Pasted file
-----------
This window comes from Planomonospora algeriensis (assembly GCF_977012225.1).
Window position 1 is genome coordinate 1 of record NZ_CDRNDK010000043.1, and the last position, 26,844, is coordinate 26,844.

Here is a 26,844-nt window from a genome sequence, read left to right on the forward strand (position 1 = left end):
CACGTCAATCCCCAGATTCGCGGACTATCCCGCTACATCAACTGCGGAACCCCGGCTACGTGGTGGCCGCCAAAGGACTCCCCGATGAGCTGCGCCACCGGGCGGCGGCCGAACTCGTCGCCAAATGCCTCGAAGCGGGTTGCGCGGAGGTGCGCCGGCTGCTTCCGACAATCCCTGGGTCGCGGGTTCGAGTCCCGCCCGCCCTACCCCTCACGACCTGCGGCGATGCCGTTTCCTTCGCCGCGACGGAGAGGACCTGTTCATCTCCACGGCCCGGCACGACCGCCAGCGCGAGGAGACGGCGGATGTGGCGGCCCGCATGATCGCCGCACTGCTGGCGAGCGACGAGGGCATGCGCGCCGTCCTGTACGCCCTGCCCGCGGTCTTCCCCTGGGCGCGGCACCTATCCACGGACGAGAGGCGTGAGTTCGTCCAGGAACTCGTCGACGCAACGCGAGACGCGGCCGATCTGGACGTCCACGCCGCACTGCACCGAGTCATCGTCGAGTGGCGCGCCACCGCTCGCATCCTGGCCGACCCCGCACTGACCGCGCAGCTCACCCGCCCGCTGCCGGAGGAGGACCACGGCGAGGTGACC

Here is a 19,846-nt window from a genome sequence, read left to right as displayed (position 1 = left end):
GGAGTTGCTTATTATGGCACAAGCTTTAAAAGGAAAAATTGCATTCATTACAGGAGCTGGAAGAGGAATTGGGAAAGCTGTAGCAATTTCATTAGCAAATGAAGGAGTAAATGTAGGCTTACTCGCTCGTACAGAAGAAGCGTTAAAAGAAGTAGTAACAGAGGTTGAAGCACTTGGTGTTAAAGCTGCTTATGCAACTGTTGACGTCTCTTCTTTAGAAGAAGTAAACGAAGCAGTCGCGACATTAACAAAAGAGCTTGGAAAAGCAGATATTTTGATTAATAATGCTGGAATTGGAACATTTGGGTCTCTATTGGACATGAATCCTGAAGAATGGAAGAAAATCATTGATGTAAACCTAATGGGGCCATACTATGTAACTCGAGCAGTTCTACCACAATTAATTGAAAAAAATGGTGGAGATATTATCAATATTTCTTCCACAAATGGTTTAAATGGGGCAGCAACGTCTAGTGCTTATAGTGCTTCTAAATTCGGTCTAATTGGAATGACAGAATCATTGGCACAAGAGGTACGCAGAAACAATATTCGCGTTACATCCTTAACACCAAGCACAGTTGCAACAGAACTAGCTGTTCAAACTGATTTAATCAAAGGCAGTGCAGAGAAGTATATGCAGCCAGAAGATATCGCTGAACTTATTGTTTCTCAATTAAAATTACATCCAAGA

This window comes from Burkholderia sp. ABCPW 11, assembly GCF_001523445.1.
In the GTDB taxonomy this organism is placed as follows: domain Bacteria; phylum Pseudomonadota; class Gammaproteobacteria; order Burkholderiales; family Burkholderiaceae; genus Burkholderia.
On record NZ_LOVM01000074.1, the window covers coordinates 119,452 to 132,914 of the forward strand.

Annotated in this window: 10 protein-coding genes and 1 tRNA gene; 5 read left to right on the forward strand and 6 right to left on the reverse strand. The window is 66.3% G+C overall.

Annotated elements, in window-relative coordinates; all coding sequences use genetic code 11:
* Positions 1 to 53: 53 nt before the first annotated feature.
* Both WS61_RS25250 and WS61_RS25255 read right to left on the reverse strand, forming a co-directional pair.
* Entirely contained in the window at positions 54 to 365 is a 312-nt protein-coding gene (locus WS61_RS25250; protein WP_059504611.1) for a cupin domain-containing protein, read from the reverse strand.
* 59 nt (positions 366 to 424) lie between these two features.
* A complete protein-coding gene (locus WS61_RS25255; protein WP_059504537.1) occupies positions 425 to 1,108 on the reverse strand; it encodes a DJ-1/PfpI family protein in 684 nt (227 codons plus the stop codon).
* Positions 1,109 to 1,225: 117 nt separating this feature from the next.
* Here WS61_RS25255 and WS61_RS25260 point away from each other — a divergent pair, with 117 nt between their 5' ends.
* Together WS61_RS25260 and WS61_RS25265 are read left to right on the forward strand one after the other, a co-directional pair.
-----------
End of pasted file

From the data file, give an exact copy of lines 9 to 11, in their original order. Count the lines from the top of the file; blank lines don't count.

On record NZ_LOVM01000074.1, the window covers coordinates 119,452 to 132,914 of the forward strand.

Annotated in this window: 10 protein-coding genes and 1 tRNA gene; 5 read left to right on the forward strand and 6 right to left on the reverse strand. The window is 66.3% G+C overall.

Annotated elements, in window-relative coordinates; all coding sequences use genetic code 11: